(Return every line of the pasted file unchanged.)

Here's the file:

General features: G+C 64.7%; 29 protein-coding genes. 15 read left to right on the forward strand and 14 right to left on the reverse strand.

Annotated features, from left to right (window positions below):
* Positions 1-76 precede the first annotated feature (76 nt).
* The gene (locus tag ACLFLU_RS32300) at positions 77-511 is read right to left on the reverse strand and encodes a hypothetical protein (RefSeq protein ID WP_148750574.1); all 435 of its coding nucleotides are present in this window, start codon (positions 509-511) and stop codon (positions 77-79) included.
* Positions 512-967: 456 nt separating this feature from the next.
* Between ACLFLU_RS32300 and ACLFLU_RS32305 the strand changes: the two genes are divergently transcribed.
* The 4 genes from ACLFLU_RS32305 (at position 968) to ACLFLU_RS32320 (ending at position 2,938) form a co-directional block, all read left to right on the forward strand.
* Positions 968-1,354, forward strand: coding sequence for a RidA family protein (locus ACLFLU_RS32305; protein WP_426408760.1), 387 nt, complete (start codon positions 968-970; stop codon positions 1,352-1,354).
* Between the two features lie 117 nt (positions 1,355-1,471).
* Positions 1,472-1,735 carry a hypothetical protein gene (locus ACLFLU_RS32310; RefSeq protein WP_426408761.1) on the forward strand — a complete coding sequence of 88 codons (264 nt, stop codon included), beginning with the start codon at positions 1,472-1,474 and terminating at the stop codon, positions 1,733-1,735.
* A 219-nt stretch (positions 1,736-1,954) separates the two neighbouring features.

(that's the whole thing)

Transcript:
General features: G+C 64.7%; 29 protein-coding genes. 15 read left to right on the forward strand and 14 right to left on the reverse strand.

Annotated features, from left to right (window positions below):
* Positions 1-76 precede the first annotated feature (76 nt).
* The gene (locus tag ACLFLU_RS32300) at positions 77-511 is read right to left on the reverse strand and encodes a hypothetical protein (RefSeq protein ID WP_148750574.1); all 435 of its coding nucleotides are present in this window, start codon (positions 509-511) and stop codon (positions 77-79) included.
* Positions 512-967: 456 nt separating this feature from the next.
* Between ACLFLU_RS32300 and ACLFLU_RS32305 the strand changes: the two genes are divergently transcribed.
* The 4 genes from ACLFLU_RS32305 (at position 968) to ACLFLU_RS32320 (ending at position 2,938) form a co-directional block, all read left to right on the forward strand.
* Positions 968-1,354, forward strand: coding sequence for a RidA family protein (locus ACLFLU_RS32305; protein WP_426408760.1), 387 nt, complete (start codon positions 968-970; stop codon positions 1,352-1,354).
* Between the two features lie 117 nt (positions 1,355-1,471).
* Positions 1,472-1,735 carry a hypothetical protein gene (locus ACLFLU_RS32310; RefSeq protein WP_426408761.1) on the forward strand — a complete coding sequence of 88 codons (264 nt, stop codon included), beginning with the start codon at positions 1,472-1,474 and terminating at the stop codon, positions 1,733-1,735.
* A 219-nt stretch (positions 1,736-1,954) separates the two neighbouring features.